How Teachers Can Lead and Drive Lasting Change

From Teacher to Leader: Navigating the Journey to and Through District Office edLeader Panel recording screenshot

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You may have new ideas on approaching math curricula. Or you might know a better way to include bilingual students or rally parental support. If you’re passionate about influencing how students learn and want to address policy issues, leadership just might be your calling.

Before making the leap, get the definitive advice that makes outstanding leadership possible, shared in the edLeader Panel “From Teacher to Leader: Navigating the Journey to and Through District Office.” Seasoned educators who transitioned to supervisor roles shared personal experiences and five in-the-trenches insights that stay true to teacher passion and keep students front and center.

1. Know Your Secret Power

As a first step, the panelists emphasized envisioning yourself in the position and taking stock of what you bring to the table. Ask co-workers and team members for support and valuable feedback for personal improvement.

Dr. Evelyn Robles-Rivas, Supervisor of Language and Community Partnerships at Meriden Public Schools (CT), said it’s OK to be vulnerable, ask questions, and make mistakes.

The leader’s journey is a learning curve and a lesson in finding commonalities. It requires a strong sense of self-value and a moral compass, added Isaiah Melendez, Principal of McCluer High School (MO).

2. Look for Mentors

There’s no doubt leadership presents difficult times and political, social, and emotional tensions that teachers may not have experienced or are not innately skilled to address. Dr. Robles-Rivas said having mentors is important—not just one, but many advisors. It helps to have an army of folks you can turn to for direction.

Fellow administrators and teacher leaders can provide guidance and support that supercharges decision making and crystalizes solutions faster than alone. To find a mentor, look to professional organizations and consider those currently leading in local schools, districts, or other areas.

3. Make Empathy and Communication Ever Present

All the panelists said authentic, empathetic communication matters. Start by asking those who are the boots on the ground. Bus drivers, custodians, and paraprofessionals can provide a different but just as valuable perspective as educators and supervisors.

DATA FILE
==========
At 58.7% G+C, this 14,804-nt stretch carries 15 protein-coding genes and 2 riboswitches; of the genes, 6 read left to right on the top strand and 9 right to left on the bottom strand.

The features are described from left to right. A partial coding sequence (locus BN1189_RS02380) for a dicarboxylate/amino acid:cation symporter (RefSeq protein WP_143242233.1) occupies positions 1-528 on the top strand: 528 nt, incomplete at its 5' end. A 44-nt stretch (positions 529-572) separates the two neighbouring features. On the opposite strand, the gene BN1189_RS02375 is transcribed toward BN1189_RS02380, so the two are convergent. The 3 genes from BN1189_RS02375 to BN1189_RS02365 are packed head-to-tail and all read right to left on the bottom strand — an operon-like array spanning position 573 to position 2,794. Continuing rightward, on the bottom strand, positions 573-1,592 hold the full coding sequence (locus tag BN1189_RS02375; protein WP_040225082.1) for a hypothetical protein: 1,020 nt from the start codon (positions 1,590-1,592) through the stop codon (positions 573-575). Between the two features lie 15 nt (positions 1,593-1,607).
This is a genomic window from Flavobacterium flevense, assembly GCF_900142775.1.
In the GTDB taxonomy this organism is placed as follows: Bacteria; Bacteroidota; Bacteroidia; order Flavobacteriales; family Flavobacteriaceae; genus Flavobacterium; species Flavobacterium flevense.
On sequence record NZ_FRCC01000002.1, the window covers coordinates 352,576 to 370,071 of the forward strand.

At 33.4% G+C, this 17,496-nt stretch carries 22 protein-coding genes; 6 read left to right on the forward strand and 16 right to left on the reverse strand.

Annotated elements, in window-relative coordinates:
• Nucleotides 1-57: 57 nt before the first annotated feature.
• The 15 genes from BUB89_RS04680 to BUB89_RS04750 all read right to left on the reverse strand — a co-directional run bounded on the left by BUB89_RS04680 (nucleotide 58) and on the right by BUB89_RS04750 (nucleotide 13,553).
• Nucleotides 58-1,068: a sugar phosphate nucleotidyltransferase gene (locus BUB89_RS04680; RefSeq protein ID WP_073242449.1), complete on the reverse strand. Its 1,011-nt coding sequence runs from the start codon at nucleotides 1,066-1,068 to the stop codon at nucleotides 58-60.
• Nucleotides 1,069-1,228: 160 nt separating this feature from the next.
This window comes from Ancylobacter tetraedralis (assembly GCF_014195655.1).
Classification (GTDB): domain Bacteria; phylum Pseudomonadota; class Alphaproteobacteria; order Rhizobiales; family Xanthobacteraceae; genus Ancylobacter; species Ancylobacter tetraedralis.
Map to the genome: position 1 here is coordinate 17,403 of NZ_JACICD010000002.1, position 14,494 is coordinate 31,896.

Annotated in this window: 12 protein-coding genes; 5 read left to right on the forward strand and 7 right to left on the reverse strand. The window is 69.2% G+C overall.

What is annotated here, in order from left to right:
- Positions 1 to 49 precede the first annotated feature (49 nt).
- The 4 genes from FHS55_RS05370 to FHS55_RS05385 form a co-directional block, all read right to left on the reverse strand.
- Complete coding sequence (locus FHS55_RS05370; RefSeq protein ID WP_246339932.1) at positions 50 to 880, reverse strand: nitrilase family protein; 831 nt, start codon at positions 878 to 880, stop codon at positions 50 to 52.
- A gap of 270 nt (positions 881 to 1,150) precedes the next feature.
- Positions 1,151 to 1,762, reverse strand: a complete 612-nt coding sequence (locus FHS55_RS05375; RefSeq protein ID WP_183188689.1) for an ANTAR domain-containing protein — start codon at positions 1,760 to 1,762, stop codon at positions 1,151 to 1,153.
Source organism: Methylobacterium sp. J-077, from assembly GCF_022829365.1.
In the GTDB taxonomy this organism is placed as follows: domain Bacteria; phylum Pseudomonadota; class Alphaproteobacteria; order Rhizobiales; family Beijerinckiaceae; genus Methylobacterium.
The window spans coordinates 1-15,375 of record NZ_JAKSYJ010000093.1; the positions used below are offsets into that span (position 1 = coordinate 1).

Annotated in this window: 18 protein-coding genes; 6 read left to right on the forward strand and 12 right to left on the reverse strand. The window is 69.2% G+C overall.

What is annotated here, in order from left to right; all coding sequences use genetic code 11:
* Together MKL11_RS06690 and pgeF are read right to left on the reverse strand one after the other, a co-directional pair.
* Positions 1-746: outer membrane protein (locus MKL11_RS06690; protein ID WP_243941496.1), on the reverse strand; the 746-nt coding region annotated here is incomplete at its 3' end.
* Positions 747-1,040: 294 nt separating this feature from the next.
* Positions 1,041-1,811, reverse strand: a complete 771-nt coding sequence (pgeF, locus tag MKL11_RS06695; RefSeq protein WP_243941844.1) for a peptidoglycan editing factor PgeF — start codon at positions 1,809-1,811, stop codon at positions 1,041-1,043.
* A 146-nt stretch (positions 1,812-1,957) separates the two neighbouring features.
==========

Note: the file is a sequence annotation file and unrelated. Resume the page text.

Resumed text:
As far removed as you are from a classroom, that first level of communication is always critical, said Dr. Kristie Brooks, Superintendent of Chattahoochee County School District (GA). Empathetic leaders can connect and understand in ways that make tackling complex, systemic issues possible.

Melendez said being a leader is a position of service. Understanding who you serve improves relationships while humble, compassionate listening and consistent follow-through build the long-term trust needed to drive change.

4. Empower a Great Team

At the end of the day, you can’t do it alone. It’s important to assemble a great group of people and build talent and capacity for tackling many things. Create a team that collectively shares the same vision and mission.

Gaining buy-in can be done in a number of ways. Dr. Robles-Rivas suggested beginning with data. Student achievement, for example, can become a shared goal when factual information creates a common understanding of the problem.

Knowing what fears create resistance also helps with coalescing different agendas. A hopeful plan of attack can be the antithesis to opposition, and excellent in addressing deep-rooted concerns. Ultimately, a team that believes together can be a powerful and inspiring force in today’s schools.

5. Take The Chance

There is an unprecedented shortage of educational leaders. “We need good people who understand how to teach and can lead for the future,” said Benjamin Mainka, Superintendent of Novi Community School District (MI).

When considering administration, the experts recommend getting familiar with the day-to-day routine of the position by observing local school or district administrators. Mainka suggested even going so far as shadowing a leader for a day.

Passionate, caring leaders are in high demand and everyone’s leadership journey brings a unique set of skills that can improve, reshape, and make a difference in student lives. There is no doubt leadership has its challenges, but the panelists all agreed that the rewards can be incredible.

Learn more about this edWeb broadcast, From Teacher to Leader: Navigating the Journey to and Through District Office, sponsored by Institute for Education Innovation.

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Article by Suzanne Bell, based on this edLeader Panel